Pair heavier oak-aged Chardonnay with grilled meats, roast chicken, rich seafood like lobster, creamier cheeses, and dishes with buttery or heavier cream sauces.
What wines are similar to Chablis?
If you’ve never had Chablis wines before, some of these other wine varieties may give you an idea of what to expect in terms of flavor and aroma.
Chenin Blanc – The bright acidity and citrus fruit flavors of Chablis are similar to those you might find in a dry Chenin Blanc. This type of wine hails from the Loire Valley, neighboring the region of Burgundy, the home of Chablis. It also has hints of minerality, though some Chenin Blanc does come in off-dry and sweet styles.
Pinot Gris – Also originally from Burgundy, Pinot Gris shares citrus and mineral notes found in Chablis. And like Chablis, they’re often produced using stainless steel tanks to give them a clean, dry finish. But Pinot Gris, along with Pinot Grigio which is made from the same grape, can feature other prominent stone fruit flavors like pear and apricot, as well as honey.
Dry Riesling – While many rieslings are known for being sweeter, dry Rieslings can be incredibly refreshing, crisp white wines. They often feature notes of citrus and minerality like Chablis.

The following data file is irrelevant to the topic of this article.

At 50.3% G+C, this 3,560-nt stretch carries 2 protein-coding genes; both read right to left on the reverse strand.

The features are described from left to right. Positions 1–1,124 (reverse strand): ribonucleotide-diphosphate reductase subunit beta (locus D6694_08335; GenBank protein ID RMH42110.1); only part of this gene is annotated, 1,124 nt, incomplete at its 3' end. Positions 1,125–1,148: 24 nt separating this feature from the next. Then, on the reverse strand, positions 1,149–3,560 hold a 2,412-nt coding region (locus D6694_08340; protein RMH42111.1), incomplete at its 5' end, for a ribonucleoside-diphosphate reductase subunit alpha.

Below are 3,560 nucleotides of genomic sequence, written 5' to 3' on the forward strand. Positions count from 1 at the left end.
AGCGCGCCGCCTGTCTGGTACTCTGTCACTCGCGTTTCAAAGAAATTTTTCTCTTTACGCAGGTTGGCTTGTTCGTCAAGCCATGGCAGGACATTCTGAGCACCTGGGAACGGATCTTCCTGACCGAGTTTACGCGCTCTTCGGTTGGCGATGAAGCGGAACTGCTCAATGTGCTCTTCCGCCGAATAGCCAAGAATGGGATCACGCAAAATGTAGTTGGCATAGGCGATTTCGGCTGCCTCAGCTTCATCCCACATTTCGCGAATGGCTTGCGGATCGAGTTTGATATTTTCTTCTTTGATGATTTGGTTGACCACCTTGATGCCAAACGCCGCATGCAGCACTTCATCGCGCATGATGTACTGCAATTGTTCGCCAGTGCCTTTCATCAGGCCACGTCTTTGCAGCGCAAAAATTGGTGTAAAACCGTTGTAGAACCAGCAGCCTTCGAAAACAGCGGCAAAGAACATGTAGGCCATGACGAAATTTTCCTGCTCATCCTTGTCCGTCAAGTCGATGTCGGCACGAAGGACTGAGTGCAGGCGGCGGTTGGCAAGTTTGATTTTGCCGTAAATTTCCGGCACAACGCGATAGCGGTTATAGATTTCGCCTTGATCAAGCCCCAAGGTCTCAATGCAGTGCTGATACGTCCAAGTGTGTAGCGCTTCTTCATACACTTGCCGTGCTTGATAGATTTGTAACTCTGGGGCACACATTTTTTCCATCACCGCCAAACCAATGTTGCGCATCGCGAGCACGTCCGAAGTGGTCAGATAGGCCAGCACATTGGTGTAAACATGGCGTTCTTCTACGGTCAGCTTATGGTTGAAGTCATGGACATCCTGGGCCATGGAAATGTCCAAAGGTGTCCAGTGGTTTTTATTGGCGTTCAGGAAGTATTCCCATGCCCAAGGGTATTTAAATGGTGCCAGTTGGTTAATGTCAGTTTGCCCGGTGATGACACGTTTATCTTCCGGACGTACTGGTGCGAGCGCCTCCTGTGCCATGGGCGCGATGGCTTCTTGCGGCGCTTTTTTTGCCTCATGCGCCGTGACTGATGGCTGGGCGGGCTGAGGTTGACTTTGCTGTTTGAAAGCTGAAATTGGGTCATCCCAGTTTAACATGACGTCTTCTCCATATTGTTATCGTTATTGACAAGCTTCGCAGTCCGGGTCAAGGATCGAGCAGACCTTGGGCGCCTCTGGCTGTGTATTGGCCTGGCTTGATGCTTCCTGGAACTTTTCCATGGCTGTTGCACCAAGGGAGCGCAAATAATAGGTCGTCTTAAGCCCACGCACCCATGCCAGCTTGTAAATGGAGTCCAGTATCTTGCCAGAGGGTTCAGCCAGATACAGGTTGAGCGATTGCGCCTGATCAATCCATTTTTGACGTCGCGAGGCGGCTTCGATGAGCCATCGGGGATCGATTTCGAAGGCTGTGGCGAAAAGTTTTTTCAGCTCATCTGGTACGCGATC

Chablis vs Chardonnay cost
The price of Chablis can vary depending on the appellation where it’s produced. Generally, a good Petit Chablis can be an excellent value, usually starting around $15 a bottle. Quality Chablis and Premier Cru wines will be slightly more expensive at around the $25 to $30 mark. It’s not unusual for Chablis Grand Cru to command around $75 a bottle, and sometimes quite a bit more.
Other types of Chardonnay can also vary widely in price, though $15 will usually be the low end of what you can expect to pay for a decent bottle. Many good quality Chardonnays start closer to $20. Very high-quality Chadronnay can easily fetch upwards of $100 a bottle.
It’s a good idea to serve Chablis chilled between 45-55° Fahrenheit, depending on the type. Light and crisp wine like that from the Chablis AOC and Petit Chablis AOC should be served at lower temperatures to allow the bright acidity to shine. More full-bodied Grand Cru Chablis should be chilled only to about 55° so the complex flavors and aromas don’t become too muted.